The Grassroots Trust New Zealand Cycle Classic has long held the reputation of unearthing new talent or helping up-and-coming riders step onto a bigger platform … and today was no exception.
Eighteen year old Australian rider Jensen Plowright, riding for Drapac Cannondale Development Team, won the 152km stage in a perfectly timed sprint finish from EVO Pro’s Aaron Gate in 3hr 42min 32secs.
GPM Stultz’s Cameron Ivory was third, with Swiss rider and stage two winner Stefan Bissegger fourth. Defending champion and local hero Hayden McCormick (Team Bridgelane) was sixth while Ethan Batt was the first New Zealand National Rider over the line in 14th place.
Plowright, who is a top junior track rider, managed to hold his line in front of the peleton as weaved into the Waipa township of Te Awamutu this afternoon just narrowly beating Gate, who retained his Grassroots Trust Yellow Jersey on general classification. Plowright thanked his team afterwards for putting him the best possible position after a gruelling day completing the hilly stage nick-named Te ara roa: the long road.
“The team rode really well for me and got me back up the front. Within 10km to go I was in a good position,” he said. “I love a close ride and managed to get an inside line heading towards the finish … it was a dream run.”
Melbourne based Drapac manager Agostino Giramondo was thrilled for his young charges saying they’d come to New Zealand with the aim of making the podium.
“Drapac is a young team and only came together about two weeks ago – this Tour is the first time we’ve all ridden together and our goal was simple – to get on the podium once during the five days. We’ve done that and it was a stage win, so that’s great,” said Giromondo. “It was a great finish by Jensen, who is predominately a track rider but we’re trying to convert him to road.”
Whilst today’s stage ended in a bunch sprint finish, much of the action occurred early on with two breakaway groups providing most of the excitement. The first happened at 20km when six riders from Drapac, the Swiss National Team, New Zealand, Pro Racing Sunshine Coast, Team Rauland and GD Pringle formed a breakaway and maintained their position until around 75km when they were caught by the peleton.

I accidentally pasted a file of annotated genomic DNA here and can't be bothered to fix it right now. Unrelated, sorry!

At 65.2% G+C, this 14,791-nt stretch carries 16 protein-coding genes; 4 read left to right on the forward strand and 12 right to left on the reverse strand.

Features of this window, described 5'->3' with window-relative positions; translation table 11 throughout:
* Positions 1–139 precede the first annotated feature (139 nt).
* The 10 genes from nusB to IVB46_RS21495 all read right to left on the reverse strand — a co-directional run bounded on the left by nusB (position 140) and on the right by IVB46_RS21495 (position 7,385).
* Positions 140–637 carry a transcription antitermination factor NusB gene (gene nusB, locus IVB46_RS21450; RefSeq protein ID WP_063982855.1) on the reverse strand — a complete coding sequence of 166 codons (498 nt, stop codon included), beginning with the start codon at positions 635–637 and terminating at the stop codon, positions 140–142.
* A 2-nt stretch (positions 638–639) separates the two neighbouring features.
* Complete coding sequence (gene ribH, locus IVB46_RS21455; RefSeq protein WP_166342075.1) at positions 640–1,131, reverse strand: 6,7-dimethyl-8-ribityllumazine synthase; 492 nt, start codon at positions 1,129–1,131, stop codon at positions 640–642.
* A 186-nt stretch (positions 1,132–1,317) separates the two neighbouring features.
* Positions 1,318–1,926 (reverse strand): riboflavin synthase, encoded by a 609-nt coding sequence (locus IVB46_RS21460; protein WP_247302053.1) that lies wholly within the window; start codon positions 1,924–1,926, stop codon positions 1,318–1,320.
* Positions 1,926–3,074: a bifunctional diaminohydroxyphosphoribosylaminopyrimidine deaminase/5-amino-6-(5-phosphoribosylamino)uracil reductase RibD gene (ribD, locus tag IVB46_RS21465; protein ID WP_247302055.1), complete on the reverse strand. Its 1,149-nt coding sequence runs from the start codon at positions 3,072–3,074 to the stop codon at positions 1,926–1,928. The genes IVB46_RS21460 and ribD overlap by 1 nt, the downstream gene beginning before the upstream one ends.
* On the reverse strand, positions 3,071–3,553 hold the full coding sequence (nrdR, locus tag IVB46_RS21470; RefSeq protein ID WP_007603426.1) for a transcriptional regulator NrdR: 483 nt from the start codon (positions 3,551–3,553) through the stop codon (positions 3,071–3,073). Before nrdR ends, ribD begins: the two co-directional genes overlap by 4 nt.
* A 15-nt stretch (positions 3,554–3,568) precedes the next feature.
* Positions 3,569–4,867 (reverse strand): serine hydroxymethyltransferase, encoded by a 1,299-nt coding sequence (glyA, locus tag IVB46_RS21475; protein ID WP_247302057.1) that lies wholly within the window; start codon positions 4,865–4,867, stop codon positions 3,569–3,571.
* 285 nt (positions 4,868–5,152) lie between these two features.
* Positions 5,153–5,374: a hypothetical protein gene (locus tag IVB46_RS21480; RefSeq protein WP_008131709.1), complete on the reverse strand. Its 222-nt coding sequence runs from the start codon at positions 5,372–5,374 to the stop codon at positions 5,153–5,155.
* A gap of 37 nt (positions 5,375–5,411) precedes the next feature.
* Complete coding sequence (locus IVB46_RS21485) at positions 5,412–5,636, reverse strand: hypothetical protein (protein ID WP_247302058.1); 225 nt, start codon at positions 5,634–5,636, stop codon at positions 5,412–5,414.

The second breakaway happened a short time later with Bissegger joining Team Skoda-Fruzio’s Reece Tucknott out in front and together, the pair extended their lead to 3min 20secs. They were later rewarded for their huge effort with Bissegger retaining both his Foster Construction U23 Jersey and the BNZ Sprint jersey while Tucknott, a top Australian mountainbiker, was presented with the Winger Suzuki Most Aggressive Rider Jersey.
With 20km to go the peleton, driven largely by EVO Pro, clawed back the leaders’ advantage. Bissegger eventually sat up leaving Tucknott out in front alone until he was swallowed by the peleton with 10km to go.
Then it was all on with the New Zealand National team, EVO Pro, St George, the Swiss National team and Drapac rallying the troops as the bunch hurtled towards the finish line.
On the podium, Gate thanked all his team mates for keeping him in the yellow jersey but made a special mention to Cryus Monk for his huge effort in doing time checks on the breakaway groups. Gate said his team would nnow focus on tomorrow’s gruelling 143km Queen Stage which finishes on top of Maungakawa Hill.
“It’s a formidable climb that one and I tend to avoid it in training even though it’s only 5km from my house,” said Gate who is originally from Auckland, but now lives in Cambridge.
Swiss rider Cyrille Thiery backed up his stunning day yesterday by keeping the Three Peaks Manuka Honey King of the Mountain Jersey. But along with team mate Bissegger he remained closed-lipped on his team’s plans for Stage 4.
“We will see what these track riders can do on a hill climb,” joked Theiry to an appreciate crowd at the finish line.
Race director Jorge Sandoval said it was exciting to see more young talent shine during the Tour.
“We’ve had the likes of Julian Dean, Chris Jenner, Robbie McEwen and Hayden Roulston all claim the yellow jersey while many others have gone on to ride in the Tour de France. For me that is very rewarding,” he said.
The New Zealand Cycle Classic celebrates its 32nd Anniversary this year. After being staged in the Wairarapa for the last three years it is being staged entirely in and around the surrounds of Waipā and features new race routes that will test all riders.
Being held simultaneously with the Grassroots New Zealand Cycle Classic is Three Peaks RIDE New Zealand’s Cycling Festival, a week-long festival encouraging people of all ages and stages of cycling to get out and ride more regularly. These two events have been made possible thanks to the generous support from the Brian Perry Charitable Trust and the Waipā District Council.
For more information please visit www.cycletournz.com.
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Jorge Sandoval MNZM
New Zealand Cycle Classic
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